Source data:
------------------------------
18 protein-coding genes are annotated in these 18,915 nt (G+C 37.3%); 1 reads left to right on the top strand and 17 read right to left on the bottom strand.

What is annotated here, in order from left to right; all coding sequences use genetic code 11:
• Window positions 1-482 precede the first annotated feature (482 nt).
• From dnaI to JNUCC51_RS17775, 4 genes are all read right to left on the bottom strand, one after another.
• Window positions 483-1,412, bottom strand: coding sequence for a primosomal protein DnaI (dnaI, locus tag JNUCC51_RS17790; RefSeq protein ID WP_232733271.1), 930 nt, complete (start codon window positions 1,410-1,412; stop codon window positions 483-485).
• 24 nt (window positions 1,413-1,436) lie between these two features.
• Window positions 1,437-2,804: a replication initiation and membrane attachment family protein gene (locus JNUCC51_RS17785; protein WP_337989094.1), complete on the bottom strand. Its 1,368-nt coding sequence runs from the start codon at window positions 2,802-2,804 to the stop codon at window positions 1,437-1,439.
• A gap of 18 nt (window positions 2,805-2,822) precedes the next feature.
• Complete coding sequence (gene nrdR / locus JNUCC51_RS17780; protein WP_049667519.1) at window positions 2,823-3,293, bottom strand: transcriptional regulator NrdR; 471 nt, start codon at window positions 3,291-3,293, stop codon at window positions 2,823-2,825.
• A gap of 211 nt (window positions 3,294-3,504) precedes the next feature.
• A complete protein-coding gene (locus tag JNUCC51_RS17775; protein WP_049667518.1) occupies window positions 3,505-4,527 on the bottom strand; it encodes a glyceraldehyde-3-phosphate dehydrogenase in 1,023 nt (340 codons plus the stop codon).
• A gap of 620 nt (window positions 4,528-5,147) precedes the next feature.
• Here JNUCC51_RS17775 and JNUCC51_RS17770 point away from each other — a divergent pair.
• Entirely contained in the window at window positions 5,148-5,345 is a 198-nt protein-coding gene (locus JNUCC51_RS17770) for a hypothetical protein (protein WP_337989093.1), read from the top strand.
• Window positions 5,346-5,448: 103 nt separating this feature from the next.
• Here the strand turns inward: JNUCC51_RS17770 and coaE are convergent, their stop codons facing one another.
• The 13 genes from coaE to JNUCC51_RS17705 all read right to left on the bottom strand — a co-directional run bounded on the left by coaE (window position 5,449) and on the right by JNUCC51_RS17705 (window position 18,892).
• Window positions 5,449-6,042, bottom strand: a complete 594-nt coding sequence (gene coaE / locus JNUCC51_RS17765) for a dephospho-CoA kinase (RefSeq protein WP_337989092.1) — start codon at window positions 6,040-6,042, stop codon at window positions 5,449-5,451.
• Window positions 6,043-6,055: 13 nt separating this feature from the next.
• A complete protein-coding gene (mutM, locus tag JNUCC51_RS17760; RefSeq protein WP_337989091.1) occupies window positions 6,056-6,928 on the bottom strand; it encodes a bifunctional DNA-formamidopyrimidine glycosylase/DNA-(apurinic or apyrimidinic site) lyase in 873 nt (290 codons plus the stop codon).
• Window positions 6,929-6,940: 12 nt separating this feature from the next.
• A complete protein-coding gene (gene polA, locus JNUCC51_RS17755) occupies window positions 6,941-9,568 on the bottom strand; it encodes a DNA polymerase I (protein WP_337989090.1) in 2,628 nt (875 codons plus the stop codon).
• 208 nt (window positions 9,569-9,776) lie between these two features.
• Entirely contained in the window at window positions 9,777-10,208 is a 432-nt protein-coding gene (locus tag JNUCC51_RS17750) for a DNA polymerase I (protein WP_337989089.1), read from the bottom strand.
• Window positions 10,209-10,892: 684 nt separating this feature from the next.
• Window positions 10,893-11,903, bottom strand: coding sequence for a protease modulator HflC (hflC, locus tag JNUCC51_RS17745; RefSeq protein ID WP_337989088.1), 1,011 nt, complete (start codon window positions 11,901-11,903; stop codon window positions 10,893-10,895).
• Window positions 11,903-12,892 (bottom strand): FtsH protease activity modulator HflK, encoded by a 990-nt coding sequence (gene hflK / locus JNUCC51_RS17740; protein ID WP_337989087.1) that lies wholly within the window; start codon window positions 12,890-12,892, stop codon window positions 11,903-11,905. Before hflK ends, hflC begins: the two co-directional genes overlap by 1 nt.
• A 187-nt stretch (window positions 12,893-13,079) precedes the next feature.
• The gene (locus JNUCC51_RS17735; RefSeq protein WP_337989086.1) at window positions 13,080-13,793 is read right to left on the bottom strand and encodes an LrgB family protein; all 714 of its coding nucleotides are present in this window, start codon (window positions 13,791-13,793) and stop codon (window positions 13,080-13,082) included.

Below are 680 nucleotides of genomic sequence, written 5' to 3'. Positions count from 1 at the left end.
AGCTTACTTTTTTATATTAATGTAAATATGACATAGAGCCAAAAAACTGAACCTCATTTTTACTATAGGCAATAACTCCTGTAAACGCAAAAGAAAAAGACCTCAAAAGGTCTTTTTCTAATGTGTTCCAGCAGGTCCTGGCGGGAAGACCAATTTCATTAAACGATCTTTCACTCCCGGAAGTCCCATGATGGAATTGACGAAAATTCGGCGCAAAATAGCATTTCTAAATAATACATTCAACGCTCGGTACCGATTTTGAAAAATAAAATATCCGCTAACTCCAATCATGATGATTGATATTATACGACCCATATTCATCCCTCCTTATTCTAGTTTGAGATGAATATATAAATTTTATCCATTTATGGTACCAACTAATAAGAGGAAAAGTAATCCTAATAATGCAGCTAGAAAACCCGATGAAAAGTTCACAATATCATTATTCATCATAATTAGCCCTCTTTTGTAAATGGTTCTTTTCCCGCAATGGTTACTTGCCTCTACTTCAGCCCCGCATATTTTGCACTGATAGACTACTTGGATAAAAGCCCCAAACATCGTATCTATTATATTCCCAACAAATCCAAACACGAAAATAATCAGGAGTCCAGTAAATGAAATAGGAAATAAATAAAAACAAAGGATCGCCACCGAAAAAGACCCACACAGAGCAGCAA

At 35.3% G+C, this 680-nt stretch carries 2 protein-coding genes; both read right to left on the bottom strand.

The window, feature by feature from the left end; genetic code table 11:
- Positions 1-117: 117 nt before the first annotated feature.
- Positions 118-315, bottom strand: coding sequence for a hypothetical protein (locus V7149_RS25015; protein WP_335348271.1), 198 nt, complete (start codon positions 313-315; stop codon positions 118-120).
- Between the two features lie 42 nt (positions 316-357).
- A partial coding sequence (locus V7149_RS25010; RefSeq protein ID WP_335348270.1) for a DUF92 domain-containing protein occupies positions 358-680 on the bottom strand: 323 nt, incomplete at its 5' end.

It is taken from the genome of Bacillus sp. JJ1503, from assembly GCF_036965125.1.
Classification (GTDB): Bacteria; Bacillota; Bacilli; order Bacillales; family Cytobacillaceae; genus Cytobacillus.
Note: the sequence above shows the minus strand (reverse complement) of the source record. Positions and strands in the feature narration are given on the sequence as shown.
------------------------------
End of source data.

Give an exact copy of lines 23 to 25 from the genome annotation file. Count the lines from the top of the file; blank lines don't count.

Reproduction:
• 208 nt (window positions 9,569-9,776) lie between these two features.
• Entirely contained in the window at window positions 9,777-10,208 is a 432-nt protein-coding gene (locus tag JNUCC51_RS17750) for a DNA polymerase I (protein WP_337989089.1), read from the bottom strand.
• Window positions 10,209-10,892: 684 nt separating this feature from the next.